Atrial fibrillation, nonvalvular (to prevent stroke and systemic embolism):

Oral: 20 mg once daily with the evening meal.

Postpercutaneous coronary intervention with stent placement and nonvalvular atrial fibrillation (off-label):

Oral: 15 mg once daily with food; administer with an appropriate antithrombotic regimen including clopidogrel (preferred P2Y12 inhibitor in this situation) with or without aspirin, depending on risk for thrombosis and bleeding (Gibson 2016; Khan 2020; Sarafoff 2020).

Coronary artery disease:

Acute coronary syndrome (after stabilization with initial management) (off-label):

Note: As add-on to clopidogrel (not prasugrel or ticagrelor) and aspirin therapy in patients who are not at high risk of bleeding and do not require chronic therapeutic anticoagulation for another indication; patient preference should also be taken into consideration given the higher risk of bleeding when adding rivaroxaban to dual antiplatelet therapy (Lip 2020).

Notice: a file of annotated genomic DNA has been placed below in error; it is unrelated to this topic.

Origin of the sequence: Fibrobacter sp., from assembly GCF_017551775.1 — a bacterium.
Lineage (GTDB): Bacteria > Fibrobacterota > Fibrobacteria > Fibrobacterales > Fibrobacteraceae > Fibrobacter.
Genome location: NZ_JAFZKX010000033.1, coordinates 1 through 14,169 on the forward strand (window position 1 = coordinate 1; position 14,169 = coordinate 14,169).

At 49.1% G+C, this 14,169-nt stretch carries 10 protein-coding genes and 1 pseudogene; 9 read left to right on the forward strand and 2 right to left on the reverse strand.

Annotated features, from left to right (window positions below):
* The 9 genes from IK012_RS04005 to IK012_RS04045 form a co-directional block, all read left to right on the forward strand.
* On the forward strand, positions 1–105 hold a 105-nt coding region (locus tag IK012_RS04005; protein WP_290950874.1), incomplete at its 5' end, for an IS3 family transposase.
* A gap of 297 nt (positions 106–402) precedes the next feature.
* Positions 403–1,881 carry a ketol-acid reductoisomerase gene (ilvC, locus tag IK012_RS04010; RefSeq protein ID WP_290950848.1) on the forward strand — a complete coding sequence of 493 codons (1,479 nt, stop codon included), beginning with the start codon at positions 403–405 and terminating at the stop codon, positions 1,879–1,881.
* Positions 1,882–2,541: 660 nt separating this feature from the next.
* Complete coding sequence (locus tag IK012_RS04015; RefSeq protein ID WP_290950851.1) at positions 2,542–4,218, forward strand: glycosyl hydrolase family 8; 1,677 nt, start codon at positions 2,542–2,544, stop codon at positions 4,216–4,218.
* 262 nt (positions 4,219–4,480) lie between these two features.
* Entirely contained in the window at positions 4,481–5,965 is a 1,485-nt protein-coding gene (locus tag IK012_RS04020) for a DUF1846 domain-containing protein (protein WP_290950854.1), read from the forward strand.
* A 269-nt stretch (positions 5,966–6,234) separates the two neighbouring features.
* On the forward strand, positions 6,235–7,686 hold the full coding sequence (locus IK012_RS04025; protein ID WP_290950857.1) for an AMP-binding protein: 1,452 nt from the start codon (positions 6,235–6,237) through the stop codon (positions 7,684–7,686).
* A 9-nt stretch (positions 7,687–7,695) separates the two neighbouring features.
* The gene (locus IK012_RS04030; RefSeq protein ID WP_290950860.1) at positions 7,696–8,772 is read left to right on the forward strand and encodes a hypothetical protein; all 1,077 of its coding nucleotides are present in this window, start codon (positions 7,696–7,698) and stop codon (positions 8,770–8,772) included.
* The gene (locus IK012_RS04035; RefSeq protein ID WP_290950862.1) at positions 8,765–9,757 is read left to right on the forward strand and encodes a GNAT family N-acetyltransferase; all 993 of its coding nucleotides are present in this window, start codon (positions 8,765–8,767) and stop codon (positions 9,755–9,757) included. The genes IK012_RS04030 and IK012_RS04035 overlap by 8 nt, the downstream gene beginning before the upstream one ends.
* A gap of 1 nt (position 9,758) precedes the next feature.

Oral: 2.5 mg twice daily; administer in combination with low dose aspirin plus clopidogrel; continue rivaroxaban for ~1 year (Lip 2020; Mega 2012).

Coronary artery disease (stable) or peripheral artery disease (prevention of major cardiovascular events):

Note: May consider use in carefully selected patients who are at high risk of cardiovascular events and low risk of bleeding if therapeutic anticoagulation or dual antiplatelet therapy is not required for another indication (Eikelboom 2017).

Oral: 2.5 mg twice daily; administer in combination with daily low dose aspirin.

Heparin-induced thrombocytopenia (off-label use):

Note: For treatment of acute heparin-induced thrombocytopenia (HIT), either as initial therapy in selected hemodynamically stable patients or after initial therapy with a parenteral non-heparin anticoagulant (Kunk 2017; Shatzel 2016; Warkentin 2017).

HIT with or without thrombosis: